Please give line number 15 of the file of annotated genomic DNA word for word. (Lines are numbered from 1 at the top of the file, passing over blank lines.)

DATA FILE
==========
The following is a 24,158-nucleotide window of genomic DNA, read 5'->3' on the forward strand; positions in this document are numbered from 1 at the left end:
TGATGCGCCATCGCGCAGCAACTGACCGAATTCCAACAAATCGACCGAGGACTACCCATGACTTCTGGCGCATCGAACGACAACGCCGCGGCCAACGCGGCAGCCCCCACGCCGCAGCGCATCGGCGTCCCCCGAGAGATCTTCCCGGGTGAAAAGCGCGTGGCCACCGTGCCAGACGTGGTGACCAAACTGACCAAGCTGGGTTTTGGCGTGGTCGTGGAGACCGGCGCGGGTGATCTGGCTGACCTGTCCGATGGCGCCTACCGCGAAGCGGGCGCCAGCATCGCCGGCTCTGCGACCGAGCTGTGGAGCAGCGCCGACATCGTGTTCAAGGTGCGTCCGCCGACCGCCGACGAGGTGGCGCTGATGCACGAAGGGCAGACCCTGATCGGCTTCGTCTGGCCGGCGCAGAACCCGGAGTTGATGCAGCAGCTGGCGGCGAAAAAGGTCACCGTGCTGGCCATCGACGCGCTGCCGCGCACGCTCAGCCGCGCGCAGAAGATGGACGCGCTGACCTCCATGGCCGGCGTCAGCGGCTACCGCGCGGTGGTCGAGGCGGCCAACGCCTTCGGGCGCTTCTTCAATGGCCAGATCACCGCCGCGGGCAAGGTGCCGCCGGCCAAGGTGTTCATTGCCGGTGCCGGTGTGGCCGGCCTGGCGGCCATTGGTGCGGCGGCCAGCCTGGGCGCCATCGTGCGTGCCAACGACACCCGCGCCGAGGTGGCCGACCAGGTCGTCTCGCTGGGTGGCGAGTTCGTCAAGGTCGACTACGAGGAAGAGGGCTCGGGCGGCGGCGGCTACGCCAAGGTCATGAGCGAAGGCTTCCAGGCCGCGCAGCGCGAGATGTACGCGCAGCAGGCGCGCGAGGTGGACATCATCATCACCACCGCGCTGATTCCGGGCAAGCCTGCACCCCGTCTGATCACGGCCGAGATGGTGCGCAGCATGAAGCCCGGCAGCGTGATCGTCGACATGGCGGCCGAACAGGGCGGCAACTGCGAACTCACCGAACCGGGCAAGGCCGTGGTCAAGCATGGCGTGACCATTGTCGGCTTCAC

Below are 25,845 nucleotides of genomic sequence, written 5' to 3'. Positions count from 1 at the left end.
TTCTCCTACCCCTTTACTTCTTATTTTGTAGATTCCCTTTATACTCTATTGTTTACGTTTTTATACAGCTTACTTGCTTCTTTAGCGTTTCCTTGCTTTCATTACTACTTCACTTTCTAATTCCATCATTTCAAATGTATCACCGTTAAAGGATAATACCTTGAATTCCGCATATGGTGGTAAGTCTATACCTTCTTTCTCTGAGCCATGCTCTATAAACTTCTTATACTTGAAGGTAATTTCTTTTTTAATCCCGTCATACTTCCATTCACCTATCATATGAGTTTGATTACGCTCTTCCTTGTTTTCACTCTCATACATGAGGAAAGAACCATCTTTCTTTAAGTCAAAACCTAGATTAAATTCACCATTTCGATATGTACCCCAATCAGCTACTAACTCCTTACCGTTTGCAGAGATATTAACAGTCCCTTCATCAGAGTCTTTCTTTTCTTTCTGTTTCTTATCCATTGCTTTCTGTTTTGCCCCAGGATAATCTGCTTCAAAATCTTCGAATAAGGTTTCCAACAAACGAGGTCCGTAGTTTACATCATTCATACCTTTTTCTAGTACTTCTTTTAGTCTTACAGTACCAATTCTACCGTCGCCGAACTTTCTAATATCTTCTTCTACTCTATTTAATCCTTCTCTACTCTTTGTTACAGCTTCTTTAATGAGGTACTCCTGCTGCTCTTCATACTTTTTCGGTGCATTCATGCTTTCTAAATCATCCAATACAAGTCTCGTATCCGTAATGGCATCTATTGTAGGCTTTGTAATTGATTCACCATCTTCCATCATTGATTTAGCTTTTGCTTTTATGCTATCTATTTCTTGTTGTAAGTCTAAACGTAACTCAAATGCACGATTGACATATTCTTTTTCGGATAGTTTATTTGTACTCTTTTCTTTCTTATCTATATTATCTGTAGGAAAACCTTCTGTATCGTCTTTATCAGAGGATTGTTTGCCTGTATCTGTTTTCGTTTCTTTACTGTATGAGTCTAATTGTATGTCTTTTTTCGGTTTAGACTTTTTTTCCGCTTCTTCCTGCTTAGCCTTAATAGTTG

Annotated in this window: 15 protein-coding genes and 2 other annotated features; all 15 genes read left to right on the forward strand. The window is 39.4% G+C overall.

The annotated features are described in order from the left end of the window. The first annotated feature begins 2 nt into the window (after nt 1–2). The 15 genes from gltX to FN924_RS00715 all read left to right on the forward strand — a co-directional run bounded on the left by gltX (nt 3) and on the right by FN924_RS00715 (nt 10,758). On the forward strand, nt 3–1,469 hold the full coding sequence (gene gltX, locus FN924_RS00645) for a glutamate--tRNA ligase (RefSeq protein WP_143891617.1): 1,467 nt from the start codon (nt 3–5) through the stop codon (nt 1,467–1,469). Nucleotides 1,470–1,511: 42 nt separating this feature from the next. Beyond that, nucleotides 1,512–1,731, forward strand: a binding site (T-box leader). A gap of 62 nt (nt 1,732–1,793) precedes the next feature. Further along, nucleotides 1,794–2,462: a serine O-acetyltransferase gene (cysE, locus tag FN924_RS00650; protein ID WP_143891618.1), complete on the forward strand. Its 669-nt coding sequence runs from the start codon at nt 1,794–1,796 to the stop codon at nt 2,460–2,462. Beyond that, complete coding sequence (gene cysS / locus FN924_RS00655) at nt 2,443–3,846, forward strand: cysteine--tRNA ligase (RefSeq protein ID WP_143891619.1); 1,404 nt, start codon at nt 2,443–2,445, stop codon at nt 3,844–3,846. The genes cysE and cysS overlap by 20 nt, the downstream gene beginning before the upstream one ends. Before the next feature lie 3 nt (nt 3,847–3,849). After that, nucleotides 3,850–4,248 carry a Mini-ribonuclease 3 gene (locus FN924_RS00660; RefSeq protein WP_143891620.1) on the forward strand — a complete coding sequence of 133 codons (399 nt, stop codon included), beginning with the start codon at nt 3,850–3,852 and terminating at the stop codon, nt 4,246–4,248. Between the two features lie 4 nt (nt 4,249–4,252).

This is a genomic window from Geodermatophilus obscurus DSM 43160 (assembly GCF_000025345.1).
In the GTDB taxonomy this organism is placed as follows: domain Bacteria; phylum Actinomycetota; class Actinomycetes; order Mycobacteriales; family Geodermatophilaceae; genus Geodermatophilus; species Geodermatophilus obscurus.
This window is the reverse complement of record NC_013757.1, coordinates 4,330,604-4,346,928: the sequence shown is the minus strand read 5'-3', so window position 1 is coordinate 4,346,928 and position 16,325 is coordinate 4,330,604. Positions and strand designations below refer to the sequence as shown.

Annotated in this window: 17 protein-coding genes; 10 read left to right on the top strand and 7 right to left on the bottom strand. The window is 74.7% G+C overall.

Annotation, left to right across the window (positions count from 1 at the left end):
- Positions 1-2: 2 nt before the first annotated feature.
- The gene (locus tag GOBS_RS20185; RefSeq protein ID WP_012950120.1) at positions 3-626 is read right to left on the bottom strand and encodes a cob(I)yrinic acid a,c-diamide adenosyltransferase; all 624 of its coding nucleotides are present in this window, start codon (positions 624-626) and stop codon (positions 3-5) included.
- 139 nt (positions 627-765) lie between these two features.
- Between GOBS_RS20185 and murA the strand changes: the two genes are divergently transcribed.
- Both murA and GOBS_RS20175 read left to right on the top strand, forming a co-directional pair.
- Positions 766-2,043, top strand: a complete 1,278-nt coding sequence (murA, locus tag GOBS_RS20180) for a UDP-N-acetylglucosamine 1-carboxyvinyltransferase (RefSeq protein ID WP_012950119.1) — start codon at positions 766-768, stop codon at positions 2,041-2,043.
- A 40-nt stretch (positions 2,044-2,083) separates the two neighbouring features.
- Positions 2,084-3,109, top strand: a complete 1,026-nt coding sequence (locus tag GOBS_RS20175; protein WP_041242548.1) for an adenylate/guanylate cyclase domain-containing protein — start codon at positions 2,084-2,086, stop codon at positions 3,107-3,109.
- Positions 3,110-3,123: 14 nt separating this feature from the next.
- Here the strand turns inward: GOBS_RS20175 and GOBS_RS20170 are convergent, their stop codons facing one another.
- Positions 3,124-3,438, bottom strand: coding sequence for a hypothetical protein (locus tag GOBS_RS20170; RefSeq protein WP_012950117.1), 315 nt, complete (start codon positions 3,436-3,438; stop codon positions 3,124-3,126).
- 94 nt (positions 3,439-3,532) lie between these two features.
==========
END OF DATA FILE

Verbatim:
- Between GOBS_RS20185 and murA the strand changes: the two genes are divergently transcribed.